Long-term sedentary work may be harmful to health. But how is it possible to measure sedentary work consistently and correctly to prevent health injuries? A group of researchers from several European Work Environment, Safety and Health institutes under PEROSH have developed a guideline for handling this issue. Their findings were published in a paper which recently won the publisher Elsevier Ltd’s best paper award 2017 in the scientific journal Applied Ergonomics.
The Award has been presented during the CIEHF Award’s Ceremony at the Ergonomics and Human Factors Conference on Monday, 23rd of April, 2018.
Do you perform sedentary work most of your working day, and do you rarely take a break from your sedentary work? If yes, you are not alone! More and more employees perform sedentary work for longer periods of time which may have harmful health effects. Too much sedentary work may lead to overweight, type 2 diabetes and cardiovascular diseases, particularly if it is also combined with sedentary leisure.
Despite the increasing interest in health effects from highly sedentary work, the correlation between sedentary work and health injury still remains rather vague. The vague correlation is among other things due to inadequate and different methods of how to measure sedentary work among employees.
To overcome health problems, it is thus necessary to establish common guidelines for measuring sedentary work for practitioners and researchers to obtain precise information which makes it possible to compare data across industries and countries and follow development over time for optimizing preventive measures.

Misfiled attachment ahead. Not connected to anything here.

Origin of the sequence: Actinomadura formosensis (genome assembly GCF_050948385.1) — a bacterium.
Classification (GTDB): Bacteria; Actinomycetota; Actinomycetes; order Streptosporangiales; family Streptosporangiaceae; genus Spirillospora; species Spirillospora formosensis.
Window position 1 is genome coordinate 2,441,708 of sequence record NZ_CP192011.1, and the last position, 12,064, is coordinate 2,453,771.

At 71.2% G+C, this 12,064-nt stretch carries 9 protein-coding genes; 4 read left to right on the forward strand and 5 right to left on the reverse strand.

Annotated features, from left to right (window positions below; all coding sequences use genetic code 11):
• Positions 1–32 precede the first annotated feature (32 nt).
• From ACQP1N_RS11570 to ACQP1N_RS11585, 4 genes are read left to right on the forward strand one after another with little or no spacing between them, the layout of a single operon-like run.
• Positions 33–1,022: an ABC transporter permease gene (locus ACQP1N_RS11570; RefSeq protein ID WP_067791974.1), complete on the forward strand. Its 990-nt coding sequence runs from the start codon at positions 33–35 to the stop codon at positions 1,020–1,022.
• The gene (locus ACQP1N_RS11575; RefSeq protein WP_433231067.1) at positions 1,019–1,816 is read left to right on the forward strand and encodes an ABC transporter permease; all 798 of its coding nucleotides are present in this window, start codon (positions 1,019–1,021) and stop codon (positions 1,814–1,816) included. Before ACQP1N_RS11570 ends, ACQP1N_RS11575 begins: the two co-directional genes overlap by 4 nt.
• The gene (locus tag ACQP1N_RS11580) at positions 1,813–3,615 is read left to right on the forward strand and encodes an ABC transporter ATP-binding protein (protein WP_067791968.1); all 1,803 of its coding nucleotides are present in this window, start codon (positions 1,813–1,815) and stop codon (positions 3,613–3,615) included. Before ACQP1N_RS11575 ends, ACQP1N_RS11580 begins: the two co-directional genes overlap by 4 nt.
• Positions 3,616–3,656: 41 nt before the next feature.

This has been determined by a group of researchers from the European researcher network PEROSH in a newly published scientific paper where the purpose was to prepare a common guideline for practitioners and researchers with respect to how to measure sedentary work consistently and correctly.
It is exactly this paper which the scientific editorial office at the publisher Elsevier Ltd has appointed the winner of the prestigious award for best paper in the scientific journal Applied Ergonomics 2017.
By winning the award, the paper will generate extra attention which probably means that more practitioners and researchers will use the guidelines in the future. Common guidelines for measurement of sedentary work are crucial for ongoing research and prevention:
“To better prevent health problems arising from sedentary work, requires precise measurements of how much employees perform sedentary work during a workday. It also requires that practitioners and researchers in different countries measure in the same way so that it will be possible to compare results and build more knowledge. For instance, we still do not know precisely when sedentary work becomes harmful, most likely because researchers use very different measurement methods”, says Professor Andreas Holtermann from NFA, Denmark.
In the paper, the researchers describe which important questions practitioners or researchers should ask themselves to make the right decisions about which type of equipment should be used and what data should be collected when studying sedentary work.
Until now, we have used the employees’ own information about sedentary work, i.e. self-reported data, but these data are often inaccurate, as the information gathered is influenced by many different conditions. It is thus important that we establish common guidelines or recommendations within the European countries with respect to how researchers and practitioners should measure sedentary work correctly and in the same way.
Holtermann A, Schellewald V, Mathiassen SE, Gupta N, Pinder A, Punakallio A, Veiersted KB, Weber B, Takala E-P, Draicchio F, Enquist H, Desbrosses K, Sanz MPG, Malińska M, Villar M, Wichtl M, Strebl M, Forsman M, Lusa S, Tokarski T, Hendriksen P and Ellegast R. A practical guidance for assessments of sedentary behavior at work: A PEROSH initiative”. Applied Ergonomics Volume 63, September 2017, Pages 41-52. http://dx.doi.org/10.1016/j.apergo.2017.03.012